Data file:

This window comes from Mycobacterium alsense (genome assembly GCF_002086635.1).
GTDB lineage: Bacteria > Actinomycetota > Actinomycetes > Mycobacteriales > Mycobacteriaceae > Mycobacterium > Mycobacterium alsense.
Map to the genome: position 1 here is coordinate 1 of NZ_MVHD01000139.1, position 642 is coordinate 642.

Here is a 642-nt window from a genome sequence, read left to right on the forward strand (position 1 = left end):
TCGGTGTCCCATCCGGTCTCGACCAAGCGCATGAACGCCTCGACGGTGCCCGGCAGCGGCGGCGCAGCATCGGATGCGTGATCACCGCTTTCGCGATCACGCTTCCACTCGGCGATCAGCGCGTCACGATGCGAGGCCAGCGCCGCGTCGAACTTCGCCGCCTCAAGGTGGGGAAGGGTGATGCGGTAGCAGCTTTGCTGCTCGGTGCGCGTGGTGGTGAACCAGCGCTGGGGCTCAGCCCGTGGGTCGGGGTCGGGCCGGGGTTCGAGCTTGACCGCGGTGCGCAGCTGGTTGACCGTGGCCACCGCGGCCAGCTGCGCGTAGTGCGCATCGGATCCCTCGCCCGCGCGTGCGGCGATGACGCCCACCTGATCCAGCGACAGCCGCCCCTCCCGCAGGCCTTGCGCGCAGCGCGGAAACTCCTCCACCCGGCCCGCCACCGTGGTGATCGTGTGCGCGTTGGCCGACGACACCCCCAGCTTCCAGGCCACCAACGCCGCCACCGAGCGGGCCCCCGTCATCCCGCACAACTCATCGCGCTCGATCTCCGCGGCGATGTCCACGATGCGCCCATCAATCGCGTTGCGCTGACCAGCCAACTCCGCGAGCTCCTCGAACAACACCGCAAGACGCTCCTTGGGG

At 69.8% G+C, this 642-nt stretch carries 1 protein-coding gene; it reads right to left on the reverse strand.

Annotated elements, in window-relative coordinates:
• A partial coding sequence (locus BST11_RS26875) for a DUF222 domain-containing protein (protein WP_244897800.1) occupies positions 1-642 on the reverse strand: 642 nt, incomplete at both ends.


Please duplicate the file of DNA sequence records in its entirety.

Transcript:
This window comes from Mycobacterium alsense (genome assembly GCF_002086635.1).
GTDB lineage: Bacteria > Actinomycetota > Actinomycetes > Mycobacteriales > Mycobacteriaceae > Mycobacterium > Mycobacterium alsense.
Map to the genome: position 1 here is coordinate 1 of NZ_MVHD01000139.1, position 642 is coordinate 642.

Here is a 642-nt window from a genome sequence, read left to right on the forward strand (position 1 = left end):
TCGGTGTCCCATCCGGTCTCGACCAAGCGCATGAACGCCTCGACGGTGCCCGGCAGCGGCGGCGCAGCATCGGATGCGTGATCACCGCTTTCGCGATCACGCTTCCACTCGGCGATCAGCGCGTCACGATGCGAGGCCAGCGCCGCGTCGAACTTCGCCGCCTCAAGGTGGGGAAGGGTGATGCGGTAGCAGCTTTGCTGCTCGGTGCGCGTGGTGGTGAACCAGCGCTGGGGCTCAGCCCGTGGGTCGGGGTCGGGCCGGGGTTCGAGCTTGACCGCGGTGCGCAGCTGGTTGACCGTGGCCACCGCGGCCAGCTGCGCGTAGTGCGCATCGGATCCCTCGCCCGCGCGTGCGGCGATGACGCCCACCTGATCCAGCGACAGCCGCCCCTCCCGCAGGCCTTGCGCGCAGCGCGGAAACTCCTCCACCCGGCCCGCCACCGTGGTGATCGTGTGCGCGTTGGCCGACGACACCCCCAGCTTCCAGGCCACCAACGCCGCCACCGAGCGGGCCCCCGTCATCCCGCACAACTCATCGCGCTCGATCTCCGCGGCGATGTCCACGATGCGCCCATCAATCGCGTTGCGCTGACCAGCCAACTCCGCGAGCTCCTCGAACAACACCGCAAGACGCTCCTTGGGG

At 69.8% G+C, this 642-nt stretch carries 1 protein-coding gene; it reads right to left on the reverse strand.

Annotated elements, in window-relative coordinates:
• A partial coding sequence (locus BST11_RS26875) for a DUF222 domain-containing protein (protein WP_244897800.1) occupies positions 1-642 on the reverse strand: 642 nt, incomplete at both ends.